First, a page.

It should also be noted that the role of Italy in this conflict is not s A comprehensive, if somewhat plodding, narrative of World War II in North Africa, primarily from the Axis point of view. It should also be noted that the role of Italy in this conflict is not shrugged off as it tends to be in most English-language works. The maps are somewhat less than brilliant; some of which are matchbook-sized while others have opposing forces inked in the same color.

Professor Kitchen, for reasons unknown, has the annoying habit of referring to German tanks as "Panzer," even in the plural. Still, all in all, this book is a useful introduction to the Desert War. Mar 31, David Bivans rated it did not like it. This book is astonishingly inaccurate. Just as Kitchen dramatizes and greatly fabricates other stories, he has done it again with this as well. The majority of his assumptions are nonsensical and his facts do not match most supporting documents.

He fails to explain much of his reasoning, and in other cases simply uses nonsensical reasons that often to not even relate to what he is even discussing. This should be in the novel section.

May 23, Drpsychorat rated it it was amazing Shelves: nonfiction , history , north-african-campaign , world-war Without a doubt, this is the most in depth book on the North African Campaign I have ever read. It gives multiple views of the conflict from tactical, operational, political and even personal perspectives. This is a scholarly, well researched and well written book. Tjn rated it really liked it Nov 03, Michael Short rated it really liked it Mar 25, Diogo Cruvinel rated it it was amazing Mar 03, Alec rated it really liked it Mar 03, Markus rated it it was amazing Jul 21, Matt rated it really liked it Feb 07, Alistair Boddy-Evans rated it really liked it Dec 28, Foxbat rated it it was amazing Jan 12, John Ervin rated it it was amazing Oct 16, Rick rated it really liked it Jul 01, Ray Packham rated it liked it Sep 30, Pat Griffith rated it really liked it Aug 24, Jeff rated it really liked it Nov 21, Sean marked it as to-read Dec 04, Jessica marked it as to-read Aug 03, Derek Weese marked it as to-read Sep 26, Mike marked it as to-read Jan 04, Woody Curran marked it as to-read Feb 22, Kirk is currently reading it Apr 01, William marked it as to-read Apr 12, Phillip marked it as to-read May 16, Mike marked it as to-read Jul 20, Liam marked it as to-read Jul 23, Jason Hutcherson marked it as to-read Jan 07, Michael marked it as to-read Feb 11, D marked it as to-read Feb 17, Thomas marked it as to-read Feb 13, Danielle marked it as to-read Feb 23, Felix marked it as to-read Apr 19, Steve marked it as to-read May 14, Jarrod marked it as to-read May 19, Scott L.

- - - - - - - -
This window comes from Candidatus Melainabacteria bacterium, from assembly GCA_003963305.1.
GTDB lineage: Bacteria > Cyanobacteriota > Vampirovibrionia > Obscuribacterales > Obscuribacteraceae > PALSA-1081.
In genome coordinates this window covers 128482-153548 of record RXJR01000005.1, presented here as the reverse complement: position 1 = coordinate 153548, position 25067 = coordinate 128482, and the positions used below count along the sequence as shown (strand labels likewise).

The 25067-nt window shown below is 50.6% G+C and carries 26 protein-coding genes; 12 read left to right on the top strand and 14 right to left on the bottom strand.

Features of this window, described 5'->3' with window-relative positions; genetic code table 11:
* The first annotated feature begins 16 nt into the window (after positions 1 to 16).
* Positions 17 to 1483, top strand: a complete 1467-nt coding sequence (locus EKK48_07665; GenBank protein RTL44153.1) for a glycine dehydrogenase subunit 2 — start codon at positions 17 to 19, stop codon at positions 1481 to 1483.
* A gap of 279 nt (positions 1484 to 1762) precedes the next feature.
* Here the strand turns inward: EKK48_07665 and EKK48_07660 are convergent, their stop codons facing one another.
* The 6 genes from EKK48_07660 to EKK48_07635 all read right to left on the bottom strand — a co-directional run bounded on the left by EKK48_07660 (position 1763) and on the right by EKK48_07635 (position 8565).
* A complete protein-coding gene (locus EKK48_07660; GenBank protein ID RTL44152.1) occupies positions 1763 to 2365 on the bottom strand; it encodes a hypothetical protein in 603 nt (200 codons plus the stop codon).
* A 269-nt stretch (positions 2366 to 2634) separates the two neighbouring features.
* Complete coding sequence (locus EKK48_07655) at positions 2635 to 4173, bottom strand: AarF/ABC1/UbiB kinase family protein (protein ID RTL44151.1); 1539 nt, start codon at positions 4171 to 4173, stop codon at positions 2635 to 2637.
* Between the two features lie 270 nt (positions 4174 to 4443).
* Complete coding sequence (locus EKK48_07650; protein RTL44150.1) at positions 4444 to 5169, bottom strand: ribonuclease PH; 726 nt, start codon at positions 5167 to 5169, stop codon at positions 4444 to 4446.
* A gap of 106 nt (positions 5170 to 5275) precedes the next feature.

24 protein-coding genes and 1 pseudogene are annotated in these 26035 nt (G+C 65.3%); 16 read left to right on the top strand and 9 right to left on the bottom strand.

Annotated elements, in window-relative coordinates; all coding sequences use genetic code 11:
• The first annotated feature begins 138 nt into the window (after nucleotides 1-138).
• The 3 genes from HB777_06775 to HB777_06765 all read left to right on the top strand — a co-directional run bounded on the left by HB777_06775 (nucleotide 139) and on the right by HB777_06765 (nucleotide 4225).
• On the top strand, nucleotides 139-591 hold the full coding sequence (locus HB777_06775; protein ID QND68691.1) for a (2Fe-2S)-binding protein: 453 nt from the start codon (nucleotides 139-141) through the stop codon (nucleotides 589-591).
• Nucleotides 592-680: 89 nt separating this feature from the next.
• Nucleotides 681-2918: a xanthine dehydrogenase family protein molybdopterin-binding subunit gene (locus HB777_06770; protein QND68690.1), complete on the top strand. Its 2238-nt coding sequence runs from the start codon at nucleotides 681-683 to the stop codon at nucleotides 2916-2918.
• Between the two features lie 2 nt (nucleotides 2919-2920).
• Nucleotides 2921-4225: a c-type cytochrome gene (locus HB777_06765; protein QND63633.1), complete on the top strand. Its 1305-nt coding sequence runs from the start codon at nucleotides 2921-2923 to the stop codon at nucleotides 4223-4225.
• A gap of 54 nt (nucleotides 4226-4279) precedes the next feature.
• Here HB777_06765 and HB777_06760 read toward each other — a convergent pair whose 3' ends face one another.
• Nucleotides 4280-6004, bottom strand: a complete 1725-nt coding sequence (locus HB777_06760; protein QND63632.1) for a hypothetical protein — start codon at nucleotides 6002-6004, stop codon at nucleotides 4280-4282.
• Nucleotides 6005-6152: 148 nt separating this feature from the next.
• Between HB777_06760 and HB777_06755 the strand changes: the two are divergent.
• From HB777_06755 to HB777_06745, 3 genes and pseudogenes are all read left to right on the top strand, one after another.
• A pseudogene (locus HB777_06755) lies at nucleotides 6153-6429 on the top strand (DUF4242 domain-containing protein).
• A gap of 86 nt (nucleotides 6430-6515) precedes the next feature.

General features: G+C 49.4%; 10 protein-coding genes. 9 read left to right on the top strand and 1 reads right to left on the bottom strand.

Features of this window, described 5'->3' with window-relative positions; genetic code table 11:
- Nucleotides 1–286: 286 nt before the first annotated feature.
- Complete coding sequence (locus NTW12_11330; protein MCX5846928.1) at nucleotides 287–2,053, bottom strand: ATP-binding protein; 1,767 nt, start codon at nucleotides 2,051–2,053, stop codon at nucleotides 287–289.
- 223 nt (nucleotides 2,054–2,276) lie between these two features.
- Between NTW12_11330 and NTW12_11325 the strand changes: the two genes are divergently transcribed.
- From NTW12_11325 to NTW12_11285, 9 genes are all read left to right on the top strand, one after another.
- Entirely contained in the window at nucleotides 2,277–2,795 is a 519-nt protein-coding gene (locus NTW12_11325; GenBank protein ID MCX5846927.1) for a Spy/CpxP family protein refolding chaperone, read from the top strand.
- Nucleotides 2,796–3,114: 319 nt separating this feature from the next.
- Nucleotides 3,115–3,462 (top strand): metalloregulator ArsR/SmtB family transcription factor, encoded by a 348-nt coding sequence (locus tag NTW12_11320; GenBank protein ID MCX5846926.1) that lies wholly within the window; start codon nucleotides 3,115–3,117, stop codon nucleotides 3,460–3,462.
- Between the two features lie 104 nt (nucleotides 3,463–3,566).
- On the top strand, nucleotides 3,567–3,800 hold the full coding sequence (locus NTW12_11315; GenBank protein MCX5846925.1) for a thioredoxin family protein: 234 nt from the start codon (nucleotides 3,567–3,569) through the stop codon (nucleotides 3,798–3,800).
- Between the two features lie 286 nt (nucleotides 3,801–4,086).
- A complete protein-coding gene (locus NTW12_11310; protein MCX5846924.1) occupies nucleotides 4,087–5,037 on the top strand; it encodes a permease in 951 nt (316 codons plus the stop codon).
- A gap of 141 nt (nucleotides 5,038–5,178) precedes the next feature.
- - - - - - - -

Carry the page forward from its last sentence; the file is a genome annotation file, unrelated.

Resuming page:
Francisco Javier marked it as to-read Jul 29,


Rommel's Desert War: Waging World War II in North Africa, 1941-1943

The Italian Royal Army was reformed in and lasted until It ended with the dissolution of the monarchy. However, in reality, most of the King's military responsibilities were assumed by the Italian Prime Minister Benito Mussolini. The Supreme Command featured an organic staff which functioned through its defense ministries and through its various high commands. The defense ministries were based on function and included a Ministry of War, a Ministry of the Admiralty, and a Ministry of the Air. Below the Army Group were armies. Armies were typically composed of two or more corps, along with separate units directly commanded at the army level.


Tenth Army (Italy)

In the summer of after the Battle of the Solstice the Command continued to modify these changes and in preparation for the Italian Offensive planned for October , the new 10th Italian Army was formed on 14 October. The 10th Army was to protect their right flank. They were also expected to cross the Piave by breaking the Austro-Hungarian defenses at Grave di Papadopoli, a large island in the river. The Tenth Army was augmented by the addition of the following Italian troops prior to the battle:. The pontieri played an important preparatory role by transporting a contingent of British soldiers by boat to the island to surprise the Austro-Hungarian garrison there and gain control of the island before the commencement of the battle.


Sergeant Victor Padureano MM


Related Articles